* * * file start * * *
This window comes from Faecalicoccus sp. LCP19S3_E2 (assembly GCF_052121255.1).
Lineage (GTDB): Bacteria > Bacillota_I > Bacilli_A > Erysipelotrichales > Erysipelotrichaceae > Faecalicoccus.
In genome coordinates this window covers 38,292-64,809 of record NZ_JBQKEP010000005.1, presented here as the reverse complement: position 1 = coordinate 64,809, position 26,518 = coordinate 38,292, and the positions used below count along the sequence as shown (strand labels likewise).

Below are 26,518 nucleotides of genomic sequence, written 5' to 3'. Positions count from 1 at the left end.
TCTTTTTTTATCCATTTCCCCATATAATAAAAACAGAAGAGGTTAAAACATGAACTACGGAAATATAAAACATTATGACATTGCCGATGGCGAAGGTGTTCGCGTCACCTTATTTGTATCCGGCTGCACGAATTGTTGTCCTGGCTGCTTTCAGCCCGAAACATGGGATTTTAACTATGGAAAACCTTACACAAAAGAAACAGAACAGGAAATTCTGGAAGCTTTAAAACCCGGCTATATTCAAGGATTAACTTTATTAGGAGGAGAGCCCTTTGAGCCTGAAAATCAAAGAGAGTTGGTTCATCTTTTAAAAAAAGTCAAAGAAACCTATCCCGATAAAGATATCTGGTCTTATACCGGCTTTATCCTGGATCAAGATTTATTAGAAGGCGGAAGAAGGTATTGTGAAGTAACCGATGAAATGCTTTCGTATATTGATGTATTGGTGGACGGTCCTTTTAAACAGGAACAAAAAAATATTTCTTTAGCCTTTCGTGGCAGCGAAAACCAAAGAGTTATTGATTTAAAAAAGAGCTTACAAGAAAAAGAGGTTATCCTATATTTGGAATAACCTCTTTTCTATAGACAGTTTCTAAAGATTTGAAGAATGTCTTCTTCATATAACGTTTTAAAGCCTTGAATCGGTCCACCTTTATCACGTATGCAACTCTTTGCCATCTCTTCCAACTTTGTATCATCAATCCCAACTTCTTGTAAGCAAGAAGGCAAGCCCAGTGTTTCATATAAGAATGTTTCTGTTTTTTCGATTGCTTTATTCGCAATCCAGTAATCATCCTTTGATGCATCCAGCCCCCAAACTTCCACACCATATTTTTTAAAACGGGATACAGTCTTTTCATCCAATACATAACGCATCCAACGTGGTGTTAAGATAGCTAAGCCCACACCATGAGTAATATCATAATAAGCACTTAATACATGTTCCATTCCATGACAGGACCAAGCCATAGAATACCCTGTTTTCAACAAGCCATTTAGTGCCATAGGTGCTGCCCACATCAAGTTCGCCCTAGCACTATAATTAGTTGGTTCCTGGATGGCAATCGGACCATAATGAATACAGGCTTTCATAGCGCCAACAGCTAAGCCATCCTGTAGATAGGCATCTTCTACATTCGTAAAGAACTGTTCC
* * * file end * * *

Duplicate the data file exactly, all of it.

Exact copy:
This window comes from Faecalicoccus sp. LCP19S3_E2 (assembly GCF_052121255.1).
Lineage (GTDB): Bacteria > Bacillota_I > Bacilli_A > Erysipelotrichales > Erysipelotrichaceae > Faecalicoccus.
In genome coordinates this window covers 38,292-64,809 of record NZ_JBQKEP010000005.1, presented here as the reverse complement: position 1 = coordinate 64,809, position 26,518 = coordinate 38,292, and the positions used below count along the sequence as shown (strand labels likewise).

Below are 26,518 nucleotides of genomic sequence, written 5' to 3'. Positions count from 1 at the left end.
TCTTTTTTTATCCATTTCCCCATATAATAAAAACAGAAGAGGTTAAAACATGAACTACGGAAATATAAAACATTATGACATTGCCGATGGCGAAGGTGTTCGCGTCACCTTATTTGTATCCGGCTGCACGAATTGTTGTCCTGGCTGCTTTCAGCCCGAAACATGGGATTTTAACTATGGAAAACCTTACACAAAAGAAACAGAACAGGAAATTCTGGAAGCTTTAAAACCCGGCTATATTCAAGGATTAACTTTATTAGGAGGAGAGCCCTTTGAGCCTGAAAATCAAAGAGAGTTGGTTCATCTTTTAAAAAAAGTCAAAGAAACCTATCCCGATAAAGATATCTGGTCTTATACCGGCTTTATCCTGGATCAAGATTTATTAGAAGGCGGAAGAAGGTATTGTGAAGTAACCGATGAAATGCTTTCGTATATTGATGTATTGGTGGACGGTCCTTTTAAACAGGAACAAAAAAATATTTCTTTAGCCTTTCGTGGCAGCGAAAACCAAAGAGTTATTGATTTAAAAAAGAGCTTACAAGAAAAAGAGGTTATCCTATATTTGGAATAACCTCTTTTCTATAGACAGTTTCTAAAGATTTGAAGAATGTCTTCTTCATATAACGTTTTAAAGCCTTGAATCGGTCCACCTTTATCACGTATGCAACTCTTTGCCATCTCTTCCAACTTTGTATCATCAATCCCAACTTCTTGTAAGCAAGAAGGCAAGCCCAGTGTTTCATATAAGAATGTTTCTGTTTTTTCGATTGCTTTATTCGCAATCCAGTAATCATCCTTTGATGCATCCAGCCCCCAAACTTCCACACCATATTTTTTAAAACGGGATACAGTCTTTTCATCCAATACATAACGCATCCAACGTGGTGTTAAGATAGCTAAGCCCACACCATGAGTAATATCATAATAAGCACTTAATACATGTTCCATTCCATGACAGGACCAAGCCATAGAATACCCTGTTTTCAACAAGCCATTTAGTGCCATAGGTGCTGCCCACATCAAGTTCGCCCTAGCACTATAATTAGTTGGTTCCTGGATGGCAATCGGACCATAATGAATACAGGCTTTCATAGCGCCAACAGCTAAGCCATCCTGTAGATAGGCATCTTCTACATTCGTAAAGAACTGTTCC